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Tuesday, October 04, 2005
In praise of Harry Reid
Since the defeat of the former Democratic Senate Minority Leader, Tom Daschle, just under a year ago, I have been most unimpressed by his replacement, Sen. Harry Reid of Nevada.
Until now, that is.
This week, Reid has demonstrated a mastery of political rope-a-dope which should secure his leadership position for as long as he wants it. Forget the weak delivery, personal attacks and ineffective opposition to the Republican majority. Reid’s coup has changed the Washington political dynamic and, perhaps, crippled the second term of the Bush presidency.
I speak of the nomination of Harriet Miers to the Supreme Court.
Many do not perceive Reid’s subtle intrigue in this matter, which makes it all that more impressive. Yet it is there, as plain as a bloody nose. Reid has set up the White House and Republicans for a defeat which will have implications in the ’06 congressional elections as well as the ’08 presidential contest.
When Bush did the “walk-through” meetings with Senate Democrats on his Supreme Court nomination to replace Sandra Day O’Conner, he apparently tossed out a few names to allow the Dems to weigh in – even though he probably had no intention of following their advice if it contradicted his own judgment.
Reid saw an opportunity, and took it. He affirmed his support for the nomination of Miers.
Folks, this is a clever man.
Bush may or may not have intended to name Miers before that point , but this sudden unexpected blessing by the top Democrat may well have sealed the deal. Bush (and I’m sure Karl Rove wasn’t far behind) saw an opportunity for a quick-and-easy Senate confirmation of a close friend and conservative. After the big approval, he could move on to the meat-and-potatoes of his second term domestic agenda: taxes, Social Security reform, etc. It was like a poker game in which the opponent folded after the ante.
Wrong analogy, Mr. President.
A better comparison is found in the boxing ring, where Reid clearly learned moves that are applicable in politics. By backing up to the ropes defensively and allowing Bush to score a few ineffective jabs, Reid has suckered the president into dropping his gloves and leading with his chin.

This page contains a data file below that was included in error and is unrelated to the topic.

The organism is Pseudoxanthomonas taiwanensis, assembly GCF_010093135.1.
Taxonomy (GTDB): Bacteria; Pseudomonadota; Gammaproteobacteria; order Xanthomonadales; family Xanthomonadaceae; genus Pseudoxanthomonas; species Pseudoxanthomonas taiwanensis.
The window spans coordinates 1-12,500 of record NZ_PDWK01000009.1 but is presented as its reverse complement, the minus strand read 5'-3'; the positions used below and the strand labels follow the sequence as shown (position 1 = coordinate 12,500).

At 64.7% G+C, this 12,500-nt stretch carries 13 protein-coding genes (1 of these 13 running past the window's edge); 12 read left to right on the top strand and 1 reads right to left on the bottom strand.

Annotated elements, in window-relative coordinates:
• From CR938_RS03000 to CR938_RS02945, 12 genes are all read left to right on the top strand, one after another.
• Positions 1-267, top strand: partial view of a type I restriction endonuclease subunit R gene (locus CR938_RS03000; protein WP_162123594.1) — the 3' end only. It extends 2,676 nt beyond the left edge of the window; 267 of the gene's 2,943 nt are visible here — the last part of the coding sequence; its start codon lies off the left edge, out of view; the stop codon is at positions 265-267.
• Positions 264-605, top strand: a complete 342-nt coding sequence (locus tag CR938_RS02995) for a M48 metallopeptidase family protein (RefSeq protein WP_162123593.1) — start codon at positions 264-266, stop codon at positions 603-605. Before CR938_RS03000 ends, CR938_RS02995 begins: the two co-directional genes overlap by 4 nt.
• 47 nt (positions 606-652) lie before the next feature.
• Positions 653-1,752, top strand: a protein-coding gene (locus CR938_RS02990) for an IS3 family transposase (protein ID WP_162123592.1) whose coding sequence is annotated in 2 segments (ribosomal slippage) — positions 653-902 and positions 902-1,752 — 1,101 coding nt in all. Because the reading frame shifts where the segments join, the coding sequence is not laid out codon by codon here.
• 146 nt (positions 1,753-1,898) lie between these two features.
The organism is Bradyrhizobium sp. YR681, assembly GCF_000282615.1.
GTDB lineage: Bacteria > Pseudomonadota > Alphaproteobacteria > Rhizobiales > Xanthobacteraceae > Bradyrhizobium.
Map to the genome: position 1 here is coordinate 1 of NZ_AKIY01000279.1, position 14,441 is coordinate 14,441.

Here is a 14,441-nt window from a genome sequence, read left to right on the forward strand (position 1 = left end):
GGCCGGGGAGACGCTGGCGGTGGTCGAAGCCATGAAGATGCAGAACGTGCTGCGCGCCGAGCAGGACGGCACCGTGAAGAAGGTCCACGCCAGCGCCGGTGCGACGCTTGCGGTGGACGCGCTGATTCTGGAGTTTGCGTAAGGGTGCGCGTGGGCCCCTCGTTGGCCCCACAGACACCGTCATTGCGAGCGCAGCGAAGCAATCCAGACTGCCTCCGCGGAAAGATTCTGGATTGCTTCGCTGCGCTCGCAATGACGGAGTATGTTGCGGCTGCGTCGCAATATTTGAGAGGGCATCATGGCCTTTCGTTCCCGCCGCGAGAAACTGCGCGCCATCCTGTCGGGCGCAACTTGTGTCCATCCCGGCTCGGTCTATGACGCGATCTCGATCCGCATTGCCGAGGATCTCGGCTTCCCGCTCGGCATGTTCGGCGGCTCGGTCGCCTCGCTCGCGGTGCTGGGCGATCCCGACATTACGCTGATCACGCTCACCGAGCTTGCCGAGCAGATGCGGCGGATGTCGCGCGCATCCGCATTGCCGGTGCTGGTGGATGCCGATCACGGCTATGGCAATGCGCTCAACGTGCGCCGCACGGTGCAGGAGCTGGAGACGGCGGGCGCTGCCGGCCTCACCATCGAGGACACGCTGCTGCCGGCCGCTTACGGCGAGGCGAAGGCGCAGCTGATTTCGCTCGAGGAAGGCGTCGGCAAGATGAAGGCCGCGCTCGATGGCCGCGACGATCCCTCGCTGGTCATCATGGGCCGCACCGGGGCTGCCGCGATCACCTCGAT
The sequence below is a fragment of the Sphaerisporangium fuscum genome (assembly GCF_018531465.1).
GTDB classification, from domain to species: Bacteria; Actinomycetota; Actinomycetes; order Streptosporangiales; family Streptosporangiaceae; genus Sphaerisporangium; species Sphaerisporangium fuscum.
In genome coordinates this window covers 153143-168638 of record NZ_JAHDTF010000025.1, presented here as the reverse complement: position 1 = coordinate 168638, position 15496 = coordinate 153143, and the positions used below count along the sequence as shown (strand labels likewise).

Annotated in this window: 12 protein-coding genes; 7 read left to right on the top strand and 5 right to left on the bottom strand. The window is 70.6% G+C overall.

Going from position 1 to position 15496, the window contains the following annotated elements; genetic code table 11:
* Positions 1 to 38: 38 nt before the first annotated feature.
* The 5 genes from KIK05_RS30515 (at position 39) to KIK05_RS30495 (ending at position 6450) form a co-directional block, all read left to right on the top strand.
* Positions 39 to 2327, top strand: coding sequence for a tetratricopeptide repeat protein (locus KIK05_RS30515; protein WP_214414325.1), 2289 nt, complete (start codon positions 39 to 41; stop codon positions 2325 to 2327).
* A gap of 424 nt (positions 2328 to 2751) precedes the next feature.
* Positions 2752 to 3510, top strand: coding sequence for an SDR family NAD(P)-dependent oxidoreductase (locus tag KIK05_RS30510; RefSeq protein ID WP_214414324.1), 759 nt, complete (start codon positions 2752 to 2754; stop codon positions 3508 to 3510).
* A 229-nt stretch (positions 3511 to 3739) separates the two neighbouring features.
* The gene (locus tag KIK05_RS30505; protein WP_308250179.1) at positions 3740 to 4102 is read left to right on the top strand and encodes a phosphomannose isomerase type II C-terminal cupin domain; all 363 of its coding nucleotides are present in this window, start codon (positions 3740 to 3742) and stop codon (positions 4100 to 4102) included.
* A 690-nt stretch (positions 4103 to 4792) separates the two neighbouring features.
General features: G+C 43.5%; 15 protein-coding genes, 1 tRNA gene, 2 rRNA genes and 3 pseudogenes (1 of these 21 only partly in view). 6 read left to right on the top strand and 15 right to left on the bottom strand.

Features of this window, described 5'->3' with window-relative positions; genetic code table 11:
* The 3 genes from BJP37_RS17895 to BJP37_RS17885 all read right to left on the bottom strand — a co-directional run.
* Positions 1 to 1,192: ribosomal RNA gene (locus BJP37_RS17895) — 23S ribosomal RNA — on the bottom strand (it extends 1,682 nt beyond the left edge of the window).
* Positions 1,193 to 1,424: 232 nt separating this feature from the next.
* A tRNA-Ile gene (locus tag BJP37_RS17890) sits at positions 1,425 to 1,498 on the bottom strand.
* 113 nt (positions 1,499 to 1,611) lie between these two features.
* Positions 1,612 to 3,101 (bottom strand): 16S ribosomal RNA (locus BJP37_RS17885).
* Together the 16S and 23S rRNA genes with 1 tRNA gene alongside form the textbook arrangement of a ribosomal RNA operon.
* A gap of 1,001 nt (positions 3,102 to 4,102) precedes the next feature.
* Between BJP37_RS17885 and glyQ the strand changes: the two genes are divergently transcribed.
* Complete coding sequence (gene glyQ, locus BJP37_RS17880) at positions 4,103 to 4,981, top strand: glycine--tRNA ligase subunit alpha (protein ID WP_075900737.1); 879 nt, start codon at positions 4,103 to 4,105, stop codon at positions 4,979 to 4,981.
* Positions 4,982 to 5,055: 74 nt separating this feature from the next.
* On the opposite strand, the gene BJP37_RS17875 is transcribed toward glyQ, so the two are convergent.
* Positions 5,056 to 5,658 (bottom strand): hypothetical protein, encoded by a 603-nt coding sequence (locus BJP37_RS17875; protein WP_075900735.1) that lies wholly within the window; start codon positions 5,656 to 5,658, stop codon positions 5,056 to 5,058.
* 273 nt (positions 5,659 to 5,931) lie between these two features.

Let’s face it: Bush has named a crony to the Supreme Court. This is no knock on Miers, who may well be a highly-skilled, deep-thinking conservative lawyer. Still, that’s not what she’s known for – if she’s known at all. Rather, she is a part of Bush’s inner circle whose experience outside his good graces amounts to running a law firm and serving a city council term – honorable and in their own way impressive lines on a resume, but hardly unique qualifications to the highest court in the land.
By getting Bush to name such a lackluster candidate, Reid has set the stage for a major Bush defeat – the only way such a defeat could even occur: A Republican revolt.
What’s more, such a defeat would deal a knockout punch to the Bush agenda and fracture the GOP, opening opportunities for Democrats in ’06 and ’08.
Will Reid be able to pull it off? Does he have a haymaker ready?
It depends on his ability to control his fellow Democrats. Sure, many liberals will want to oppose Miers for the same reasons they opposed Roberts – and the public expects that. However, Democrats must be disciplined enough to lay back and allow the Republican opposition grow into a force. At that point, Reid can call in his Democratic votes and join them to the six or 10 or 25 Republicans who refuse to elevate someone merely because she is a Bush pal. Only the Senate Republicans can stop Bush, and if the Democrats hold their punches until that final moment, Reid can deliver the knockout.
Last night on “The Newshour with Jim Lehrer,” I saw Sen. Chuck Schumer of New York, as strong an anti-Bush Democrat as exists, say that he felt Miers’ relationship to the president was a “neutral quality.” I’ve gotta believe he got the memo from Reid. If all the Democrats can take a similar, non-committal approach and let the GOP internal argument build, they will win this fight.
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